Some supreme balladry. Because ‘Can’t Help Falling in Love’ is Elvis at the height of his crooning powers – a classy, classy record. Not one that I probably have to describe in too much detail, given its ubiquitousness, but I’ll give it a go anyway. A simple piano melody, the ‘ting’ of a xylophone, and The King: Wise men say, Only fools rush in, But I can’t help, Falling in love with you… Oh, Elvis, do go on… Shall I stay, Would it be a sin, If I can’t help, Falling in love with you…? That voice. There are no operatics, nothing fancy; but you’re dragged in, and left as putty in his hands. It’s a very chivalrous love song, too – with the singer almost apologising for his affections.

It’s like an update of the big fifties ballads – ‘Here in My Heart’, ‘Answer Me’ and so on – with the same OTT emoting (Take my hand, Take my whole life too…), but much more stripped back. And yet compared to its contemporaries, this record – all of Elvis’s records for that matter – sounds incredibly polished. Very crisp and very clear. As if it’s been recorded in the most palatial of recording studios using the most up-to-date equipment (to be fair, it probably was). If ‘Can’t Help Falling in Love’ was in a high-school class with all the other recent #1 singles – suspend your disbelief for just a second, please – then it would be the cool kid, the rich kid, the captain of the football team with the cutest cheerleader girlfriend.

Two bits stand out in particular: the twang of the guitar in the bridge, and the moment when Elvis and the backing singers combine for the final verse. Mmmm. Shivers. Elvis released some drivel in the 1960s; but when he was at the top of his game, releasing beauties such as this, there was no touching him. Cliff could but watch and weep.

For proof of the transcendent nature of this song, look no further than the fact that this is both the unofficial club anthem of Sunderland F.C. and my parents’ ‘song’ – despite the fact that they had barely started primary-school when this was at the top of the charts. And just a few weeks ago, while on holiday in Cambodia, I heard a busker performing it in the street.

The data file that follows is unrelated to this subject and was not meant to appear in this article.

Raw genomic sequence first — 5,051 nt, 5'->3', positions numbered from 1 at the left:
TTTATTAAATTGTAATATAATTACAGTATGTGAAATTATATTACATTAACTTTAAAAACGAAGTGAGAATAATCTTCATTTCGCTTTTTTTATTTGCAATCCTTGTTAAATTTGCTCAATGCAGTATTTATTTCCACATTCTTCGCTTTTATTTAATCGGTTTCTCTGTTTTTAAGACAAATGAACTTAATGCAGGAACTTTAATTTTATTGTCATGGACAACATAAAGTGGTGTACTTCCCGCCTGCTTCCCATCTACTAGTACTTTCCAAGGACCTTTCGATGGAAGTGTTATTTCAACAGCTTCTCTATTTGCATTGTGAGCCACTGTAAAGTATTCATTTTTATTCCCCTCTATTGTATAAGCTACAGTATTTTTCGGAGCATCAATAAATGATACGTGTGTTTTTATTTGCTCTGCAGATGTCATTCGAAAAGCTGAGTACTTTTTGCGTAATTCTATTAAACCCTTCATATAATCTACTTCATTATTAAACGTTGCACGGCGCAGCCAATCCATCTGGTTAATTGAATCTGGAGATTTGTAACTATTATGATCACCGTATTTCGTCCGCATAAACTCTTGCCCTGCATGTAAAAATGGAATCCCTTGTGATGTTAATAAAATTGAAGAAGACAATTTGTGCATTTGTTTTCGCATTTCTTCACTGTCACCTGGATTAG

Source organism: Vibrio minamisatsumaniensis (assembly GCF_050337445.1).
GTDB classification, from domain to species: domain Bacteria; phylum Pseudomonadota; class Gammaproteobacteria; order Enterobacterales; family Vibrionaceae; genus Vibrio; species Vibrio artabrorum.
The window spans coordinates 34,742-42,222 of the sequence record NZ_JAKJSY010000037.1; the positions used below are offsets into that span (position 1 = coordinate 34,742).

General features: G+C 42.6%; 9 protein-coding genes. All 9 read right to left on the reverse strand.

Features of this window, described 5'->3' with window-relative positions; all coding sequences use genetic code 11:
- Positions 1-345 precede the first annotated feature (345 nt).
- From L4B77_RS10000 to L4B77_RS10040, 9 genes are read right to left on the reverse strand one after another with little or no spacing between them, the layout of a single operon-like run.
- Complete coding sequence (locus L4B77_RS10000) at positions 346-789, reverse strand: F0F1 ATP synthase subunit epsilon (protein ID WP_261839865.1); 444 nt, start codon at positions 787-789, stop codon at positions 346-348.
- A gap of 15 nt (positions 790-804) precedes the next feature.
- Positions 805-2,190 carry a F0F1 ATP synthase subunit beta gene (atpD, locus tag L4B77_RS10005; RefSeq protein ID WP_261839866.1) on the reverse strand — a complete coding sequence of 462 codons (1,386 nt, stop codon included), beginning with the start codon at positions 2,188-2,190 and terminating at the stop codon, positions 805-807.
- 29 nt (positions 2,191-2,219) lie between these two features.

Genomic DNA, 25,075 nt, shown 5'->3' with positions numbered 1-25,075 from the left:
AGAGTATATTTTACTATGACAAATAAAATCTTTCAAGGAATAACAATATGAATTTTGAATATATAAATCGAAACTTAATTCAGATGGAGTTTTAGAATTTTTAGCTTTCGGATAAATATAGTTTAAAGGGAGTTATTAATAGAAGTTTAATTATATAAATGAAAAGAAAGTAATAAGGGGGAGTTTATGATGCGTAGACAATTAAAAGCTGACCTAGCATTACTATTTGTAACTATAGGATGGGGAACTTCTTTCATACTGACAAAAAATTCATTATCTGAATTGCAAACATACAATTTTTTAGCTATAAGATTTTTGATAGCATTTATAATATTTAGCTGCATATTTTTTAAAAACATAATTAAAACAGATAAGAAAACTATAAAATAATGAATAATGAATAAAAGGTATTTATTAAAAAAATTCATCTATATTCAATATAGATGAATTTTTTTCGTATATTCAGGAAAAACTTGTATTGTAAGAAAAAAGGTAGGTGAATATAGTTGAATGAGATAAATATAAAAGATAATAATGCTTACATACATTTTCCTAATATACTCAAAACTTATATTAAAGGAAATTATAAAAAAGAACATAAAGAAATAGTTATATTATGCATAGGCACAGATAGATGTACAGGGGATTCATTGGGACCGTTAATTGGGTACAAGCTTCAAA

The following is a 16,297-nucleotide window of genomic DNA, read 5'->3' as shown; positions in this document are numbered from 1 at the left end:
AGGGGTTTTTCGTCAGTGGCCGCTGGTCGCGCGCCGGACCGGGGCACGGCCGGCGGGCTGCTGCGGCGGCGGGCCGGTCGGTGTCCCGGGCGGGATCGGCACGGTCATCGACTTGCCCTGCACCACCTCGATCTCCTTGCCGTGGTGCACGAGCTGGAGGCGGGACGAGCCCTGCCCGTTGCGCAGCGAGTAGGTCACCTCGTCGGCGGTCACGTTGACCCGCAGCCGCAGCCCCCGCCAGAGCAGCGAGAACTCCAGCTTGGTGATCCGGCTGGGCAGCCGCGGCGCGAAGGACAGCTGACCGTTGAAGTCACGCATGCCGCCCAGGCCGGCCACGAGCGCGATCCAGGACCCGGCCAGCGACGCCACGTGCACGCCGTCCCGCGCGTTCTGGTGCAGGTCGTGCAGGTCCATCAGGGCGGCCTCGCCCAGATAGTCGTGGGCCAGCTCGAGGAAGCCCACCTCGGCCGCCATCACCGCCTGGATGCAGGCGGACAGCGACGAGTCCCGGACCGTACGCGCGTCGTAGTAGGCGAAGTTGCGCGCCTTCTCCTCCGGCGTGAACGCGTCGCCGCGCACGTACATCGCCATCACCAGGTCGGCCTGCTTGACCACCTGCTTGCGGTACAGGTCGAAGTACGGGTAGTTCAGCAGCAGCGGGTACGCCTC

So: ‘Can’t Help Falling in Love’ is an utter classic. The song on the flip-side of this disc, on the other hand… Well, let’s pull no punches here: it’s Elvis at his shitty B-movie contractual soundtrack worst. ‘Rock-A-Hula Baby’, or to give it its’ bandwagon-jumping full title ‘Rock-A-Hula Baby (Twist Special)’, sets out to be a fun song, with a Rock-a-hula, rock rock-a-hula, Wow! intro, and I want to find it fun… But I can’t.

Because I don’t believe Elvis himself is having much fun here. He sounds like he’s going through the motions as he describes his Hawaiian lover with silly lines like: When she starts to sway, I gotta say, She really moves the grass around… and Although I love to kiss my little hula-miss, I never get the chance, I wanna hold her tight, All through the night, But all she wants to do is dance… And if he ain’t enjoying it, then how are we meant to?

Couple this with the terrifying guitar effects – Rock! Whhrrraa! – and the ridiculously cheesy chorus-line ending, and you’ve got a hot mess. Still, at least it’s a rocker – ridiculously fast-paced and over in under two minutes. An up-tempo bad record is always, I repeat always, better than a slow-tempo bad record.

Both sides of this disc featured on the latest Elvis film, ‘Blue Hawaii’ – a film that I’ve never seen but, going by its write-up on Wiki, might be worth checking out. Sample sentence: “Before Ellie can drown herself, Chad (Elvis’s character) saves her and administers an overdue spanking.” Quite. And though we’ve covered a fair few double ‘A’-sides up to now, none of them have contrasted as much as this pair of songs do. Surely ‘Can’t Help Falling in Love’ could have stood alone and still made it to #1? Surely people weren’t buying this disc for ‘Rock-A-Hula Baby’?? But it’s there, in the annals of British chart history, as much of a hit as its far-superior twin. And that egalitarianism, that chance that any song can get to number-one as long as enough people buy it, is why we love the charts. Isn’t it…?